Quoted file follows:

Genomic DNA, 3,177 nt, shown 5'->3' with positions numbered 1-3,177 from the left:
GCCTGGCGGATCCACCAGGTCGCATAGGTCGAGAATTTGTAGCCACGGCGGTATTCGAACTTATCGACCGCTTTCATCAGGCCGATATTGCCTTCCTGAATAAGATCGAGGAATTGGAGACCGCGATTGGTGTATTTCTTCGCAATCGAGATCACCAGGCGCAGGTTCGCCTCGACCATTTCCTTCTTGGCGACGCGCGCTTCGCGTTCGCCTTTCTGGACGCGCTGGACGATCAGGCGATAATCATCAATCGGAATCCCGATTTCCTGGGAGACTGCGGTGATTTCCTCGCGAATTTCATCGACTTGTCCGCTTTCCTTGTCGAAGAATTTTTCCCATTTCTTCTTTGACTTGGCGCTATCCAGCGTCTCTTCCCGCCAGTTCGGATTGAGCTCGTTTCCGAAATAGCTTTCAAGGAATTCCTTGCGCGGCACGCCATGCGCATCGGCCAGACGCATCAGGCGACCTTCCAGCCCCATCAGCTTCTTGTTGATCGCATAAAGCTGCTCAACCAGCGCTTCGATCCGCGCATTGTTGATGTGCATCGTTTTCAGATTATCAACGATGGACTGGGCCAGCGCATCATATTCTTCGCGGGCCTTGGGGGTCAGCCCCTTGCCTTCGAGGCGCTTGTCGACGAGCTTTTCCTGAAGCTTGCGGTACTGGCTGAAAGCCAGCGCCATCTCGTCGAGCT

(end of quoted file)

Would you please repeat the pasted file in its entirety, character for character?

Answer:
Genomic DNA, 3,177 nt, shown 5'->3' with positions numbered 1-3,177 from the left:
GCCTGGCGGATCCACCAGGTCGCATAGGTCGAGAATTTGTAGCCACGGCGGTATTCGAACTTATCGACCGCTTTCATCAGGCCGATATTGCCTTCCTGAATAAGATCGAGGAATTGGAGACCGCGATTGGTGTATTTCTTCGCAATCGAGATCACCAGGCGCAGGTTCGCCTCGACCATTTCCTTCTTGGCGACGCGCGCTTCGCGTTCGCCTTTCTGGACGCGCTGGACGATCAGGCGATAATCATCAATCGGAATCCCGATTTCCTGGGAGACTGCGGTGATTTCCTCGCGAATTTCATCGACTTGTCCGCTTTCCTTGTCGAAGAATTTTTCCCATTTCTTCTTTGACTTGGCGCTATCCAGCGTCTCTTCCCGCCAGTTCGGATTGAGCTCGTTTCCGAAATAGCTTTCAAGGAATTCCTTGCGCGGCACGCCATGCGCATCGGCCAGACGCATCAGGCGACCTTCCAGCCCCATCAGCTTCTTGTTGATCGCATAAAGCTGCTCAACCAGCGCTTCGATCCGCGCATTGTTGATGTGCATCGTTTTCAGATTATCAACGATGGACTGGGCCAGCGCATCATATTCTTCGCGGGCCTTGGGGGTCAGCCCCTTGCCTTCGAGGCGCTTGTCGACGAGCTTTTCCTGAAGCTTGCGGTACTGGCTGAAAGCCAGCGCCATCTCGTCGAGCT